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September update: netting and shooting

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Nick Edards, from Batwatch, provides an update on moves to lessen the impacts of licenced shooting on Grey-headed flying foxes. Back in March 2011 the NSW state government made a commitment to stop issuing licences to shoot Grey-headed flying foxes as a method of crop protection in the Sydney and Central Coast regions. There was always going to be some leeway for special circumstances but since there is still no agreement about those there is a delay in going ahead with that commitment which was to have happened on 1 July this year.

Part of the commitment was 50% subsidies for farmers to net their orchards but the prime fruiting month of October is fast approaching, leaving little time for that to happen.
Originally the funds for subsidies were for full exclusion netting (the most expensive at around $40,000 per hectare) and were limited to the Sydney and Central Coast regions. Now those funds can be drawn down by orchardists in other areas like Orange in the Central West and can also be used for throw-over netting which is less costly.
The outlay for farmers is still considerable so it is not surprising that there are those that are waiting to see if they fall under special circumstances.
The scheme was introduced following an independent panel set up by the state government in 2009 with representatives from farmers and the RSPCA. This panel found conservation issues (shooting a threatened species doesn’t really protect them) and that the animal welfare outcomes were legally and ethically unacceptable because many animals suffered protracted deaths, dying over long periods from dehydration, predation, infection and the like.

When shooting does take place it is generally done by the local farmer. While they do have to be licenced such shootings are difficult to carry out. The flying foxes arrive after dark and are fast moving animals. Also they are mammals, not birds, so any shotgun blast is unlikely to kill them unless it pierces their brain cases. It is much more likely that the long bones in their arms structures will be damaged, meaning they won’t be able to fly away from the orchard. They will then have to crawl into a place where they will be difficult to find, eventually dying.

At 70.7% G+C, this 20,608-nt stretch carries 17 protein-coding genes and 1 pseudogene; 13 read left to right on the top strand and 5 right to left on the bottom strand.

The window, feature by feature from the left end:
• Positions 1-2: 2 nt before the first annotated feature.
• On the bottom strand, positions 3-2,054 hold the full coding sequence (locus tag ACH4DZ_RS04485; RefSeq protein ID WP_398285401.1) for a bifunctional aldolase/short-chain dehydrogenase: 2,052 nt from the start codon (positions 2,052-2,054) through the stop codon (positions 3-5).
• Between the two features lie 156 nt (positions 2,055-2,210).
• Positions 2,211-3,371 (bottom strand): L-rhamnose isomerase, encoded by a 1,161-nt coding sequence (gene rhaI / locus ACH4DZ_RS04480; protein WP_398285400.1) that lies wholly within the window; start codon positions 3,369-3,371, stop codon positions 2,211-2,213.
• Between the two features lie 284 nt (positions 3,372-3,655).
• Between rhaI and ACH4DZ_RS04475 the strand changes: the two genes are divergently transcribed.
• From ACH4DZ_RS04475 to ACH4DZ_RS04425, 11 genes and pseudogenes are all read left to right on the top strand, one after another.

A licence to shoot applies to particular species of flying foxes which farmers have to identify in the dark, an assessment even Nick Edards finds difficult. There are no limits as to the sex or age of the animals that can be shot so mothers with babies in tow can both suffer or there can be secondary deaths of babies left back in the colony. Shooting licences are limited to particular numbers but dead babies are not counted in those mortality numbers.

While some farmers who are sensitive to the issues of conservation and animal welfare there are others that see flying foxes as pests and vermin. Batwatch would like to see an agreement on special circumstances by 30 September which would impact this year’s harvest. Nick Edards says that there is momentum on the issue and sees the new Environment Minister, Rob Stokes, being part of that shift.

The next state election in May, however, is also approaching, which can mean further delays. It seems that Grey-headed flying foxes are forever stuck in a grey area. 

Nick Edards was interviewed for A Question of Balance by Ruby Vincent. Images from Nancy Pallin, Summary text by Victor Barry, September 2014.

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